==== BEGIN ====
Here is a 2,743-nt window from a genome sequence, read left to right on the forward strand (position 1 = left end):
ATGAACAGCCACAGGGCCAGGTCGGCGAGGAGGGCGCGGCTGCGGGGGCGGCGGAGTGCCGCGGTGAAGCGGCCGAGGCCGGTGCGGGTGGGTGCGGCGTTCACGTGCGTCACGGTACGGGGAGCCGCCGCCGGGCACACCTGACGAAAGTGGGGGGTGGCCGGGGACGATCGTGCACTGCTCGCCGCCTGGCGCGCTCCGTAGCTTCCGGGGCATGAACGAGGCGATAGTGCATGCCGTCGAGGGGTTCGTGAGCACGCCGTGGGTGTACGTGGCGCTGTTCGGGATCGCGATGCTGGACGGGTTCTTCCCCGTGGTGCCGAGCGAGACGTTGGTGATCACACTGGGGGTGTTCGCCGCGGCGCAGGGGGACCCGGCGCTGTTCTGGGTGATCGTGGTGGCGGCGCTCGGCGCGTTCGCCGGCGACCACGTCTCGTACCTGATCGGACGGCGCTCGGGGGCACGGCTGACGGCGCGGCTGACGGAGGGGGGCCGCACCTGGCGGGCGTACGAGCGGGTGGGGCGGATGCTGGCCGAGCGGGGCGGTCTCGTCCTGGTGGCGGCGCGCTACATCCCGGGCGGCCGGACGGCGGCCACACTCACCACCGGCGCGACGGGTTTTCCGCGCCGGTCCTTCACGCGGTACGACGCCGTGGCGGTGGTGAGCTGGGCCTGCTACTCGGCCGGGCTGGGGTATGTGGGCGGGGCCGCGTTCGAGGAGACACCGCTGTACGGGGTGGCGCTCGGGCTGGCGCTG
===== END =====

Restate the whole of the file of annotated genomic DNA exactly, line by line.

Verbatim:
Here is a 2,743-nt window from a genome sequence, read left to right on the forward strand (position 1 = left end):
ATGAACAGCCACAGGGCCAGGTCGGCGAGGAGGGCGCGGCTGCGGGGGCGGCGGAGTGCCGCGGTGAAGCGGCCGAGGCCGGTGCGGGTGGGTGCGGCGTTCACGTGCGTCACGGTACGGGGAGCCGCCGCCGGGCACACCTGACGAAAGTGGGGGGTGGCCGGGGACGATCGTGCACTGCTCGCCGCCTGGCGCGCTCCGTAGCTTCCGGGGCATGAACGAGGCGATAGTGCATGCCGTCGAGGGGTTCGTGAGCACGCCGTGGGTGTACGTGGCGCTGTTCGGGATCGCGATGCTGGACGGGTTCTTCCCCGTGGTGCCGAGCGAGACGTTGGTGATCACACTGGGGGTGTTCGCCGCGGCGCAGGGGGACCCGGCGCTGTTCTGGGTGATCGTGGTGGCGGCGCTCGGCGCGTTCGCCGGCGACCACGTCTCGTACCTGATCGGACGGCGCTCGGGGGCACGGCTGACGGCGCGGCTGACGGAGGGGGGCCGCACCTGGCGGGCGTACGAGCGGGTGGGGCGGATGCTGGCCGAGCGGGGCGGTCTCGTCCTGGTGGCGGCGCGCTACATCCCGGGCGGCCGGACGGCGGCCACACTCACCACCGGCGCGACGGGTTTTCCGCGCCGGTCCTTCACGCGGTACGACGCCGTGGCGGTGGTGAGCTGGGCCTGCTACTCGGCCGGGCTGGGGTATGTGGGCGGGGCCGCGTTCGAGGAGACACCGCTGTACGGGGTGGCGCTCGGGCTGGCGCTG